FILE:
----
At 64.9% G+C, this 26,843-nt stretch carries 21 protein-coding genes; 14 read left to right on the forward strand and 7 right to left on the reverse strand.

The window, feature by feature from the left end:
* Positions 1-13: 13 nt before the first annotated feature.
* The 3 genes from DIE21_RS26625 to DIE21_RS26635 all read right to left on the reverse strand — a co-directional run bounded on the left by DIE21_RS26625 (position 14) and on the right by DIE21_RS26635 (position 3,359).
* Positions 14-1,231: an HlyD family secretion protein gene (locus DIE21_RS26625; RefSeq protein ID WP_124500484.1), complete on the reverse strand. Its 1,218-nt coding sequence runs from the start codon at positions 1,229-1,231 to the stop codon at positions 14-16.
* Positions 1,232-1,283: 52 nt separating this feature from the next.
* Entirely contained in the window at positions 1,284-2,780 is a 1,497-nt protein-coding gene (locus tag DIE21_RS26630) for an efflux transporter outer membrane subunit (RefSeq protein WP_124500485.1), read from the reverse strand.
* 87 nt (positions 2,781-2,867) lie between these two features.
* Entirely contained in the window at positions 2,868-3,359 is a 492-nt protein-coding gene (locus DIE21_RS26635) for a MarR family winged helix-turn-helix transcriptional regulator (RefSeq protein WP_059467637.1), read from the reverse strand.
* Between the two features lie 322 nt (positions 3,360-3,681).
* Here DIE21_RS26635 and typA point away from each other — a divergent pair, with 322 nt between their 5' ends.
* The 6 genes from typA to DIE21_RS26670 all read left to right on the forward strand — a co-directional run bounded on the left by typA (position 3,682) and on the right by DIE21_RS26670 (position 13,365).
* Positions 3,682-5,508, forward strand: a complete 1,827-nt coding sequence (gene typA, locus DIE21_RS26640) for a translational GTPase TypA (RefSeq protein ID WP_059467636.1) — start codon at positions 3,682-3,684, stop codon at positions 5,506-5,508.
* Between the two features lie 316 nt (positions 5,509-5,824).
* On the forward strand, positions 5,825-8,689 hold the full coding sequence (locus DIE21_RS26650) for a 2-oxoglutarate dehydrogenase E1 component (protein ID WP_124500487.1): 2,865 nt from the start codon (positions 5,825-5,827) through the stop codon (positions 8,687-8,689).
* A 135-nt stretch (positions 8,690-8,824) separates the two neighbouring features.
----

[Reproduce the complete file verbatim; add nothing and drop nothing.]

At 64.9% G+C, this 26,843-nt stretch carries 21 protein-coding genes; 14 read left to right on the forward strand and 7 right to left on the reverse strand.

The window, feature by feature from the left end:
* Positions 1-13: 13 nt before the first annotated feature.
* The 3 genes from DIE21_RS26625 to DIE21_RS26635 all read right to left on the reverse strand — a co-directional run bounded on the left by DIE21_RS26625 (position 14) and on the right by DIE21_RS26635 (position 3,359).
* Positions 14-1,231: an HlyD family secretion protein gene (locus DIE21_RS26625; RefSeq protein ID WP_124500484.1), complete on the reverse strand. Its 1,218-nt coding sequence runs from the start codon at positions 1,229-1,231 to the stop codon at positions 14-16.
* Positions 1,232-1,283: 52 nt separating this feature from the next.
* Entirely contained in the window at positions 1,284-2,780 is a 1,497-nt protein-coding gene (locus tag DIE21_RS26630) for an efflux transporter outer membrane subunit (RefSeq protein WP_124500485.1), read from the reverse strand.
* 87 nt (positions 2,781-2,867) lie between these two features.
* Entirely contained in the window at positions 2,868-3,359 is a 492-nt protein-coding gene (locus DIE21_RS26635) for a MarR family winged helix-turn-helix transcriptional regulator (RefSeq protein WP_059467637.1), read from the reverse strand.
* Between the two features lie 322 nt (positions 3,360-3,681).
* Here DIE21_RS26635 and typA point away from each other — a divergent pair, with 322 nt between their 5' ends.
* The 6 genes from typA to DIE21_RS26670 all read left to right on the forward strand — a co-directional run bounded on the left by typA (position 3,682) and on the right by DIE21_RS26670 (position 13,365).
* Positions 3,682-5,508, forward strand: a complete 1,827-nt coding sequence (gene typA, locus DIE21_RS26640) for a translational GTPase TypA (RefSeq protein ID WP_059467636.1) — start codon at positions 3,682-3,684, stop codon at positions 5,506-5,508.
* Between the two features lie 316 nt (positions 5,509-5,824).
* On the forward strand, positions 5,825-8,689 hold the full coding sequence (locus DIE21_RS26650) for a 2-oxoglutarate dehydrogenase E1 component (protein ID WP_124500487.1): 2,865 nt from the start codon (positions 5,825-5,827) through the stop codon (positions 8,687-8,689).
* A 135-nt stretch (positions 8,690-8,824) separates the two neighbouring features.